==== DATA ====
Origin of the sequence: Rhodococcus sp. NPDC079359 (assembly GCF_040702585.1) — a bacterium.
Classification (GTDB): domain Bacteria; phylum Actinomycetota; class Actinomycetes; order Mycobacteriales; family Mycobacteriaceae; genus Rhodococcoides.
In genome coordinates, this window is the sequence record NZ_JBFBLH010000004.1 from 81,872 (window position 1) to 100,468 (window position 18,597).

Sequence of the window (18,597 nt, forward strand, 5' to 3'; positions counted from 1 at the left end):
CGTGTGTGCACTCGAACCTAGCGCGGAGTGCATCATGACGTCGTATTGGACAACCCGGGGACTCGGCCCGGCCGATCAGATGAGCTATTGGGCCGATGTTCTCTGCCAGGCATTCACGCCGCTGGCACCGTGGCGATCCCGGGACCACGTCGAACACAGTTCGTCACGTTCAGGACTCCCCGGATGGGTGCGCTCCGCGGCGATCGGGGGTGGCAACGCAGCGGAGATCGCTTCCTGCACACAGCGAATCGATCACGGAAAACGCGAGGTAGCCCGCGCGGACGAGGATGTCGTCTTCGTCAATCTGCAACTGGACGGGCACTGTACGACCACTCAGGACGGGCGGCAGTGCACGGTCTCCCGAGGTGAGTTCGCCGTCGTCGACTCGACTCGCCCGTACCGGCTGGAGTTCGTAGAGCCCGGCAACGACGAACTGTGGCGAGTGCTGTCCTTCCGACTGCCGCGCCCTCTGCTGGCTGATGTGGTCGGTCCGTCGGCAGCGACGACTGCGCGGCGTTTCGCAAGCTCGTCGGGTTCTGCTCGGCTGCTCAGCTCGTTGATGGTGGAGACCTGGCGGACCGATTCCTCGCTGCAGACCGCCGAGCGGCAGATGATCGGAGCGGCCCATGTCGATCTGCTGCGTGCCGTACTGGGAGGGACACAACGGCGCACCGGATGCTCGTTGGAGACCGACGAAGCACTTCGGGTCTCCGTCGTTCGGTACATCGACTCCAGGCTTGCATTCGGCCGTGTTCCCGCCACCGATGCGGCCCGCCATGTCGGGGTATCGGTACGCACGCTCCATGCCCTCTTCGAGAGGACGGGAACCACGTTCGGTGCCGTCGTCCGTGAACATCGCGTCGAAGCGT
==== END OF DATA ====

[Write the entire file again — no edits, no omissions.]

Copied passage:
Origin of the sequence: Rhodococcus sp. NPDC079359 (assembly GCF_040702585.1) — a bacterium.
Classification (GTDB): domain Bacteria; phylum Actinomycetota; class Actinomycetes; order Mycobacteriales; family Mycobacteriaceae; genus Rhodococcoides.
In genome coordinates, this window is the sequence record NZ_JBFBLH010000004.1 from 81,872 (window position 1) to 100,468 (window position 18,597).

Sequence of the window (18,597 nt, forward strand, 5' to 3'; positions counted from 1 at the left end):
CGTGTGTGCACTCGAACCTAGCGCGGAGTGCATCATGACGTCGTATTGGACAACCCGGGGACTCGGCCCGGCCGATCAGATGAGCTATTGGGCCGATGTTCTCTGCCAGGCATTCACGCCGCTGGCACCGTGGCGATCCCGGGACCACGTCGAACACAGTTCGTCACGTTCAGGACTCCCCGGATGGGTGCGCTCCGCGGCGATCGGGGGTGGCAACGCAGCGGAGATCGCTTCCTGCACACAGCGAATCGATCACGGAAAACGCGAGGTAGCCCGCGCGGACGAGGATGTCGTCTTCGTCAATCTGCAACTGGACGGGCACTGTACGACCACTCAGGACGGGCGGCAGTGCACGGTCTCCCGAGGTGAGTTCGCCGTCGTCGACTCGACTCGCCCGTACCGGCTGGAGTTCGTAGAGCCCGGCAACGACGAACTGTGGCGAGTGCTGTCCTTCCGACTGCCGCGCCCTCTGCTGGCTGATGTGGTCGGTCCGTCGGCAGCGACGACTGCGCGGCGTTTCGCAAGCTCGTCGGGTTCTGCTCGGCTGCTCAGCTCGTTGATGGTGGAGACCTGGCGGACCGATTCCTCGCTGCAGACCGCCGAGCGGCAGATGATCGGAGCGGCCCATGTCGATCTGCTGCGTGCCGTACTGGGAGGGACACAACGGCGCACCGGATGCTCGTTGGAGACCGACGAAGCACTTCGGGTCTCCGTCGTTCGGTACATCGACTCCAGGCTTGCATTCGGCCGTGTTCCCGCCACCGATGCGGCCCGCCATGTCGGGGTATCGGTACGCACGCTCCATGCCCTCTTCGAGAGGACGGGAACCACGTTCGGTGCCGTCGTCCGTGAACATCGCGTCGAAGCGT